• mtaylor, WackoWolf, druxey and 3 others like this

wefalck

 

panta rhei - Everything is in flux

 

 

M-et-M-72.jpg  Banner-AKHS-72.jpg  Banner-AAMM-72.jpg  ImagoOrbis-72.jpg

#35
Nirvana

Nirvana
  • Members
  • 1,820 posts
  • LocationConnell, WA
Now, that makes the mill even more impressive!
  • mtaylor, WackoWolf, Jack12477 and 1 other like this

Respectfully

 

Per aka Dr. Per

 

Ship modeling is a long lesson in patience - Me

It's better to get something done later than never

 

Denial is futile, MSW is here to stay.

 

 Therapy for Shipaholics

 

Finished: T37, BB Marie Jeanne - located on a shelf in Sweden

Current: America by Constructo, Harley almost a Harvey , 18th Century Longboat, Solö Ruff

National Research Guild Member - 'Taint a hobby if you gotta hurry


#36
wefalck

wefalck
  • Members
  • 760 posts
  • LocationParis, France

I should perhaps add that I let myself be guided in the desgin of the various bits and pieces by what was practice for these machines. Surprisingly, since the 1880s all manufacturers seem to have followed largely the same designs with only small variations in detail. For new parts I try to imagine how these manufacturers would have made them. However, as I have no possibility to have iron castings made, I have to fabricate parts.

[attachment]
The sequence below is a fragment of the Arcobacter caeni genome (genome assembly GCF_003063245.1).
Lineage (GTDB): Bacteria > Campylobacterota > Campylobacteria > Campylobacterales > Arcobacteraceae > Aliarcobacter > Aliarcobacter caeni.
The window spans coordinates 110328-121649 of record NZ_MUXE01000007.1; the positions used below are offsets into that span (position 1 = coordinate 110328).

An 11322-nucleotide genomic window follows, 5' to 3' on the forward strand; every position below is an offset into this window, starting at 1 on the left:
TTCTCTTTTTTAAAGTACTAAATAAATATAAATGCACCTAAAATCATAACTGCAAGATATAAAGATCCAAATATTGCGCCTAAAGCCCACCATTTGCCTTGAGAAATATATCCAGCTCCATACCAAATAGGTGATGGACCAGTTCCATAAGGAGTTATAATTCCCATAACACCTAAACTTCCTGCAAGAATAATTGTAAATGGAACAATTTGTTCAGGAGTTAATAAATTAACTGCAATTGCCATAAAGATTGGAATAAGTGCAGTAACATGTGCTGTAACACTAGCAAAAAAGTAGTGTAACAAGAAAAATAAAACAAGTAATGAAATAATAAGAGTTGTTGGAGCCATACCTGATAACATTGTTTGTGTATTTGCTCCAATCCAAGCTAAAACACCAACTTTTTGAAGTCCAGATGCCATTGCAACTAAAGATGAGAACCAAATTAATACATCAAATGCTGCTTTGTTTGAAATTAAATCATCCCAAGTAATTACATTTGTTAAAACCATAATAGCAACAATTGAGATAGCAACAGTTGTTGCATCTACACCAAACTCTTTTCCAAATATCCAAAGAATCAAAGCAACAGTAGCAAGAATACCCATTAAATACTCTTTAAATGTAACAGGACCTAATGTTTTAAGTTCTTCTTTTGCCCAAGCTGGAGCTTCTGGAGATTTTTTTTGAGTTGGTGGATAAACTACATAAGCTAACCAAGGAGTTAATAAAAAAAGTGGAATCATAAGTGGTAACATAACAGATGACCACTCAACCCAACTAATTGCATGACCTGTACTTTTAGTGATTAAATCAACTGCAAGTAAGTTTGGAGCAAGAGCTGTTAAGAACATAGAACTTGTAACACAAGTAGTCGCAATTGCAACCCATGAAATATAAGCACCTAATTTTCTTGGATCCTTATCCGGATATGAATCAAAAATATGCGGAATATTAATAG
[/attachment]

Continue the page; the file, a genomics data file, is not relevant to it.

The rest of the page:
• mtaylor, WackoWolf, druxey and 1 other like this

wefalck

 

panta rhei - Everything is in flux

 

 

M-et-M-72.jpg  Banner-AKHS-72.jpg  Banner-AAMM-72.jpg  ImagoOrbis-72.jpg

#37
druxey

druxey
  • Members
  • 4,779 posts
  • LocationNiagara on the Lake, Ontario, Canada

Interesting radius turning set-up, wefalck. I've only seen the ones that work in the horizontal plane, mounted in place of a tailstock. Your version makes good sense!


  • mtaylor and WackoWolf like this

#38
wefalck

wefalck
  • Members
  • 760 posts
  • LocationParis, France

A radius-turning tool with a vertical axis would be difficult to implement on a watchmakers lathe, as the clearance over the top-slide is only 7 mm ! So you would need to somehow construct a cantilever from which the turning point would be suspended, or the maximum diameter you can work on would be about 10 mm.

Not sure anymore, whether this was my own inspiration or whether I saw it somewhere in a picture, but I had the idea to use a boring-head, which has a built-in micrometer dial, to change the radius.

I also wanted to be able to turn spherical surfaces for which the centre is not necessarily in the axis of the lathe. Therefore, I built the tool around the quick-change tool-post. Essentially, I built a miniature boring-head and an insert for the QCTP with a horizontal bore, into which the shaft of the boring-tool can be inserted.